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Mr. Hopkins: To ask the Secretary of State for Health what plans he has to increase the number of cleaning staff employed by the NHS. 
Ms Blears [holding answer 13 March 2002]: We recognise that the standard of cleanliness in our hospitals is important to patients, their relatives, staff and the public. The investment we have made since the publication of the NHS Plan has seen standards raised across the board. The implementation of the Patient Environment Action Team programme has ensured that this issue remains high on trusts' agendas and a further round of unannounced inspections is currently under way to ensure that the progress made has been maintained and, where necessary, built upon.
As announced in the NHS Plan, there is now a national standard of cleanliness for the NHS which all trusts with in-patient beds are required to report against as part of the performance assessment framework. This means that for the first time there is a comprehensive standard for the whole NHS which is outcome-based and measures what is, or is not, clean. NHS trusts will need to employ sufficient staff to ensure that these standards are met, or to adjust cleaning contracts accordingly.
The responsibility for ensuring wards are clean has been restored to ward sisters, with the support of modern matrons, and they have also been given the authority to withhold payment where the required standards are not met.
The NHS Plan also set a target for ward-housekeepers to be in place in 50 per cent. of hospitals by 2004. The duties of the ward house-keeper will include working alongside cleaning staff, who may be directly or indirectly employed, to ensure that ward environments are clean, tidy and well maintained and they will report to ward sisters. Already 41 per cent. of trusts have started to introduce ward-housekeepers.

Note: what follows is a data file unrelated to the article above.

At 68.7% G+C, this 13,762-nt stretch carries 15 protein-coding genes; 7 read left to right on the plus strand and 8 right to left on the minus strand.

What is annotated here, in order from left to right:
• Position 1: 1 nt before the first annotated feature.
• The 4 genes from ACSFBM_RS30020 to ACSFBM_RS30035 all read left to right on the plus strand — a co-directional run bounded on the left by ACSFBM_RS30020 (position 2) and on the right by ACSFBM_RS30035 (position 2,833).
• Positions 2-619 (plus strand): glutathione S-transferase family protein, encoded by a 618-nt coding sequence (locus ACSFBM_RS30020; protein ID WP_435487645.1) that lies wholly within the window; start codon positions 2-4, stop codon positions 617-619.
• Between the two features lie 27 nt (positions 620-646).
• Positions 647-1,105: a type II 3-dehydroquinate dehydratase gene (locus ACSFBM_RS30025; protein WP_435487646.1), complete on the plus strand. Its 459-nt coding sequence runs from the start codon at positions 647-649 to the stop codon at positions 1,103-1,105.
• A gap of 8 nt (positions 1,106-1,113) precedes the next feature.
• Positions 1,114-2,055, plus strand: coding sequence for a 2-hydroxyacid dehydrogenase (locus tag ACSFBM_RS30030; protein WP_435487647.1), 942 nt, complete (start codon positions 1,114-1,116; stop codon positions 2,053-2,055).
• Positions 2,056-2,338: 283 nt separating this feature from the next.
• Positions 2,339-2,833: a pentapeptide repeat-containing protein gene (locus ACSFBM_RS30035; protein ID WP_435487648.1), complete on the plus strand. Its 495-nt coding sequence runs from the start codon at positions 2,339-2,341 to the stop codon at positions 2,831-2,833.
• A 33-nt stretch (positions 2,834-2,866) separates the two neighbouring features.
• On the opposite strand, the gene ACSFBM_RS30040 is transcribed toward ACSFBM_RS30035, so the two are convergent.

Attracting staff to work in the NHS requires there to be career opportunities and pathways which are attractive and flexible. The introduction of the ward-housekeeper role provides a further pathway for staff, who may enter the NHS as cleaners, to develop their skills and continue their career in the NHS.
Mr. Hopkins: To ask the Secretary of State for Health how many cleaners are employed by private contractors providing services to the NHS. 
Ms Blears [holding answer 13 March 2002]: The information requested is not collected centrally.
"The National Standards of Cleanliness for the National Health Service" was published in April 2001, and all trusts are required to ensure that these standards are implemented from this year. NHS trusts will need to ensure that cleaning contracts are adjusted to take account of these standards.
The national standards have been developed to ensure that all trusts with in-patient beds apply the same standards of cleanliness regardless of who provides the cleaning services.
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Mr. Hopkins: To ask the Secretary of State for Health how many cleaners were employed by the NHS in each of the past 20 years. 
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Ms Blears [holding answer 13 March 2002]: The information requested is not available. The statistics collected in this area by the Department relate to all ancillary staffs and it is not possible to distinguish the numbers of cleaning staff.